A few years ago I would have told you, had you asked, that I had heard of Samuel Korangteng-Pipim but I had no strong feelings about him. I knew he was a darling of the Seventh-day Adventist conservatives, that he ran a campus ministry, and that he had written some books. Later, as I began to hear more about him, I looked at his website and guessed that he was a man of robust self-esteem: he styled himself an eagle, his followers sometimes calling themselves eaglets.
I also saw, with some concern, that he was unusually rigid about every matter of faith and behavior, that there seemed little grace in his religion or ethics, and that he took a pugilistic delight in attacking those with whom he disagreed.
That’s not the way I do ministry, and I wondered whether it was a good thing to have him teaching young adults. But I still couldn’t have said that I disliked the man. First, because I’ve never met him. And second, I respect the right of those who differ from me to have their own views, over a pretty wide range of beliefs. (That’s not always reciprocated, but that’s not my fault.) Being more pastoral than theological, I will avoid arguing with them if I see that our relationship is at stake. (That’s not necessarily reciprocated, either). Every person is, I want to believe, figuring things out about the best that they can given the hand they’ve been dealt. The universe is big and complicated and I’ve always suspected we’ll probably, on the other side, discover that a lot of what we were certain about was partial at best, and in some cases thoroughly confused. Thank God we’re saved by grace, not by being right.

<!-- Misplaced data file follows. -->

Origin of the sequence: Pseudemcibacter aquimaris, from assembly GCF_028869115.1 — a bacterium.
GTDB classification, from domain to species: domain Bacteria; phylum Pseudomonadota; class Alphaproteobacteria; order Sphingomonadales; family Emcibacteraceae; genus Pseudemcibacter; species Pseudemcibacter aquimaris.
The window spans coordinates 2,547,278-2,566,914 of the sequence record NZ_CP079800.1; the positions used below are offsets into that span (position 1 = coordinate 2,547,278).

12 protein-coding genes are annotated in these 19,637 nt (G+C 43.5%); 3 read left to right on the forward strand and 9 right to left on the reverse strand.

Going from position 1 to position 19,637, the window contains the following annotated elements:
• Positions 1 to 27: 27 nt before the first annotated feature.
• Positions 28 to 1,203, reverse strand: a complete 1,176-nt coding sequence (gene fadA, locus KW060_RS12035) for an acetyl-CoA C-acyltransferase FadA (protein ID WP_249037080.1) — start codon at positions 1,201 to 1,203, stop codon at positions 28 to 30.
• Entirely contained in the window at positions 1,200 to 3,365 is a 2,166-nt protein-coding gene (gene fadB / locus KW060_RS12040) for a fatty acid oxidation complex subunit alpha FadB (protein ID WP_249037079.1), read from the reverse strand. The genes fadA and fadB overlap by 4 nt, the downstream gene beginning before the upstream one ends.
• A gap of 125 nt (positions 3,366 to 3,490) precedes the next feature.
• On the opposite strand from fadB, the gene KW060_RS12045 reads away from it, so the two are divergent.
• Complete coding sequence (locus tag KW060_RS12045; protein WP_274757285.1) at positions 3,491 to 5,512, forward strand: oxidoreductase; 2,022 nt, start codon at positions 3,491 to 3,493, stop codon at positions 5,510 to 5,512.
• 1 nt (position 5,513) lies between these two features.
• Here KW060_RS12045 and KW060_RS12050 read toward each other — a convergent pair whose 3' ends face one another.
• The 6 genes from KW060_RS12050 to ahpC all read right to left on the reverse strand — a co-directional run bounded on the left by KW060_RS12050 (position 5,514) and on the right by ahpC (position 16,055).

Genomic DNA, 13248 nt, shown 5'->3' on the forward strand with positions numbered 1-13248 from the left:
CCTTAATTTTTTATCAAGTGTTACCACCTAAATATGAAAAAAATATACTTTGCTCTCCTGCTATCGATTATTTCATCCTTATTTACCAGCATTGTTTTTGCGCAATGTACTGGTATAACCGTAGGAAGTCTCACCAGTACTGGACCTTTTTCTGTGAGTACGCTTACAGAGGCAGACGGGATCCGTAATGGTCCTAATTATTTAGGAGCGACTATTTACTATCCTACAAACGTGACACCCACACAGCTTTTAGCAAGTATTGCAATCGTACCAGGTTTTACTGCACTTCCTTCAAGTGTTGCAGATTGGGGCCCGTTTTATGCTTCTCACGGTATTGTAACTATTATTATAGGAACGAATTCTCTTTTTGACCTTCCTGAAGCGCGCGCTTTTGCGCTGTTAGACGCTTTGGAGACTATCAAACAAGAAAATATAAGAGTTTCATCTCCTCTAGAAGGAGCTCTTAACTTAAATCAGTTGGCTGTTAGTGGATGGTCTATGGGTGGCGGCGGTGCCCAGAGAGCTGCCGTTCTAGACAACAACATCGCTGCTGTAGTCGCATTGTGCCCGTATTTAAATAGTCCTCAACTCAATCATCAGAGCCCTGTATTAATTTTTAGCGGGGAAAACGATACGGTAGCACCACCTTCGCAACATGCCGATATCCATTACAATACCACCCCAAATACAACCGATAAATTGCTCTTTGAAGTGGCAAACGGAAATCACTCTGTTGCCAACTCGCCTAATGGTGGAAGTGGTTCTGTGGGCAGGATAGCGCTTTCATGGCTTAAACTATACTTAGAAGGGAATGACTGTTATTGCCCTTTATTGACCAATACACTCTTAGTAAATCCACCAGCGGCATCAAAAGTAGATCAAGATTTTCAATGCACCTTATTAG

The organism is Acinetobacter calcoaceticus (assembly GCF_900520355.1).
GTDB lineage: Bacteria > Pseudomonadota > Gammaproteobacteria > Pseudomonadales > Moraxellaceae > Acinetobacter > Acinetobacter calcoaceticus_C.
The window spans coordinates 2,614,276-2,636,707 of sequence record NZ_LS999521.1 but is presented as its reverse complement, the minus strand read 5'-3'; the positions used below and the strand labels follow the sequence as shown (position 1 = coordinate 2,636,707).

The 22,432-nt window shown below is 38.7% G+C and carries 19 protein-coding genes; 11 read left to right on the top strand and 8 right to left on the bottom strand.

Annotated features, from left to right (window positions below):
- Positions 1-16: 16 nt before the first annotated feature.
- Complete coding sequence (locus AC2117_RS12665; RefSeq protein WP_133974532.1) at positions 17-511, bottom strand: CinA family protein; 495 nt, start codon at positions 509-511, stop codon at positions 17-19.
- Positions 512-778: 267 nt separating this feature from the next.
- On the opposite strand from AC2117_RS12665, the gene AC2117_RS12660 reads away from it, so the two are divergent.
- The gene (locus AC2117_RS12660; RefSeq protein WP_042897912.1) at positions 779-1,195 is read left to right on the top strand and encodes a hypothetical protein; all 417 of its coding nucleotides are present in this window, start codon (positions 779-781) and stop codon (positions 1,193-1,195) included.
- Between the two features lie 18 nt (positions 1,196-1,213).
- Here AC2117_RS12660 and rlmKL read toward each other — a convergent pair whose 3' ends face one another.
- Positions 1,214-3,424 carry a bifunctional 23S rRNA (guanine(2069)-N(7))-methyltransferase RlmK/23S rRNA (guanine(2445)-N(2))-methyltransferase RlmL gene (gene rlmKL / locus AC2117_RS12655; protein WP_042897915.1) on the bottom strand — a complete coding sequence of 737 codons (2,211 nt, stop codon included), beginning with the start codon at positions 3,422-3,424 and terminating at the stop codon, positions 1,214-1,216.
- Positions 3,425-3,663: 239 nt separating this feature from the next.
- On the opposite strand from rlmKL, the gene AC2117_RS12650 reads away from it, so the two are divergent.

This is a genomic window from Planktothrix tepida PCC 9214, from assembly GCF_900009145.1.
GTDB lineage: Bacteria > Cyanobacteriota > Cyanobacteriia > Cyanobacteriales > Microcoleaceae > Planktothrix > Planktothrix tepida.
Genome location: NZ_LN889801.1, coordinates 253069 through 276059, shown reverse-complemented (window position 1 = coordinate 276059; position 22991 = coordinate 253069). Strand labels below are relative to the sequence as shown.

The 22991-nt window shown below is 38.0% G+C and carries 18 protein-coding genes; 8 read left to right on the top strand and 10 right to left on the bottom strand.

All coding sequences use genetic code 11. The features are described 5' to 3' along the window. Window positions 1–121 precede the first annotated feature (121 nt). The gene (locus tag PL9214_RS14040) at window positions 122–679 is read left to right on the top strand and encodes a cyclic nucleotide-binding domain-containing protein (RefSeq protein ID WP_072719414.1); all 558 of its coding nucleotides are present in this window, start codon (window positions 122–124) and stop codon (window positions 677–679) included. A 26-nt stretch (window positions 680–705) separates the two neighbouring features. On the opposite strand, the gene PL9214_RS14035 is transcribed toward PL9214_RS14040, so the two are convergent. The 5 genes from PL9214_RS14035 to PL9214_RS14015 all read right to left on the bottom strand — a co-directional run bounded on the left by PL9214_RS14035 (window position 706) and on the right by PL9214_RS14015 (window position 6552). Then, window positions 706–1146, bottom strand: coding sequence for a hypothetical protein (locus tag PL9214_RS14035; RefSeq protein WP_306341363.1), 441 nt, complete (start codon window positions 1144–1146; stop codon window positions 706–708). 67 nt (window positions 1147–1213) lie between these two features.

Recent events, though, forced me toward an opinion about Samuel Korangteng-Pipim, the man. It wasn’t just the infidelity. People commit such sins, and Jesus seemed to forgive repentant adulterers readily. What bothered me more was what happened afterwards. The show of rather proudly spanking himself, then brushing himself off and beginning to talk, rather too soon, as though it were all over: the eagle has healed and is soaring again. Within a few months of the confession he took a group on a retreat in Spain, announced a new recovery ministry, began a book about his affair, and took a job with a Seventh-day Adventist publisher. He was the choreographer of his own recovery, pushing the schedule faster than is either usual or healthy, while his conference leadership seemed to be watching from the loge seats.
Meanwhile the person with whom he’d had the affair was MIA. What little we heard about her from Dr. Pipim left us thinking this had been a mutual attraction, or maybe even—since he was speaking so publicly and we heard nothing from her—a femme fatale.
The whole feeling of the thing seemed wrong. It brought to mind what I’ve seen so often among those who are critical and unbending: that it isn’t the logic of their theology that’s the problem, but that it nearly always betrays a deep lack of spiritual, moral and relational health.
A pastor friend of mine makes this categorial statement: if you look into the life of someone angrily, rigidly conservative, you’ll find sexual sin. In the past or the present, victim or perpetrator, but somewhere. The rigidity, he says, seems an effort to batten down a life that feels dangerously infirm; the strong doctrinal fealty an attempt to stack something else on the scale against the sin. I wouldn’t go that far, yet in my experience the people I’ve known who attack others for their theology (whether conservative or liberal issues) in that angry, hurtful, you-have-no-right-to-even-be-here way, always have far deeper problems than theology. There is something hidden or denied, something that theological argument diverts attention from. They make their defense with a strong offense, and they count on others being too kind or too intimidated to call them on it.